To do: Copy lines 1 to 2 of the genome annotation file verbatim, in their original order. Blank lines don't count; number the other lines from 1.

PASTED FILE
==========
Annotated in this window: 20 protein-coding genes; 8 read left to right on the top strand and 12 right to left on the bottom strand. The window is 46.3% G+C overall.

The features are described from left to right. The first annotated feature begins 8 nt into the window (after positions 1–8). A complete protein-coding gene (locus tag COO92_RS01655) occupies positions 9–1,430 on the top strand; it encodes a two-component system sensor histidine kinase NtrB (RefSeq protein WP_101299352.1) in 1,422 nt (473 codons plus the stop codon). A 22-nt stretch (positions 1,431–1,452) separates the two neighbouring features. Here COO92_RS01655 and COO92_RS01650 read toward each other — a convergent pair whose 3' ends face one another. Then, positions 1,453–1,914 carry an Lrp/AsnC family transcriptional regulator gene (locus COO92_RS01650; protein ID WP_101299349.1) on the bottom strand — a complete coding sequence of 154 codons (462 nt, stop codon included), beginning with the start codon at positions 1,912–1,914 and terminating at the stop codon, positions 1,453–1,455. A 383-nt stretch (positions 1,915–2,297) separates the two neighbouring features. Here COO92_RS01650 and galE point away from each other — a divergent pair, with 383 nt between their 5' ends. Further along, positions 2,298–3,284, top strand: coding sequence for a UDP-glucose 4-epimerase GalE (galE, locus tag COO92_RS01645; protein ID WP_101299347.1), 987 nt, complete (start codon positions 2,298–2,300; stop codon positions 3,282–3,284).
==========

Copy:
Annotated in this window: 20 protein-coding genes; 8 read left to right on the top strand and 12 right to left on the bottom strand. The window is 46.3% G+C overall.

The features are described from left to right. The first annotated feature begins 8 nt into the window (after positions 1–8). A complete protein-coding gene (locus tag COO92_RS01655) occupies positions 9–1,430 on the top strand; it encodes a two-component system sensor histidine kinase NtrB (RefSeq protein WP_101299352.1) in 1,422 nt (473 codons plus the stop codon). A 22-nt stretch (positions 1,431–1,452) separates the two neighbouring features. Here COO92_RS01655 and COO92_RS01650 read toward each other — a convergent pair whose 3' ends face one another. Then, positions 1,453–1,914 carry an Lrp/AsnC family transcriptional regulator gene (locus COO92_RS01650; protein ID WP_101299349.1) on the bottom strand — a complete coding sequence of 154 codons (462 nt, stop codon included), beginning with the start codon at positions 1,912–1,914 and terminating at the stop codon, positions 1,453–1,455. A 383-nt stretch (positions 1,915–2,297) separates the two neighbouring features. Here COO92_RS01650 and galE point away from each other — a divergent pair, with 383 nt between their 5' ends. Further along, positions 2,298–3,284, top strand: coding sequence for a UDP-glucose 4-epimerase GalE (galE, locus tag COO92_RS01645; protein ID WP_101299347.1), 987 nt, complete (start codon positions 2,298–2,300; stop codon positions 3,282–3,284).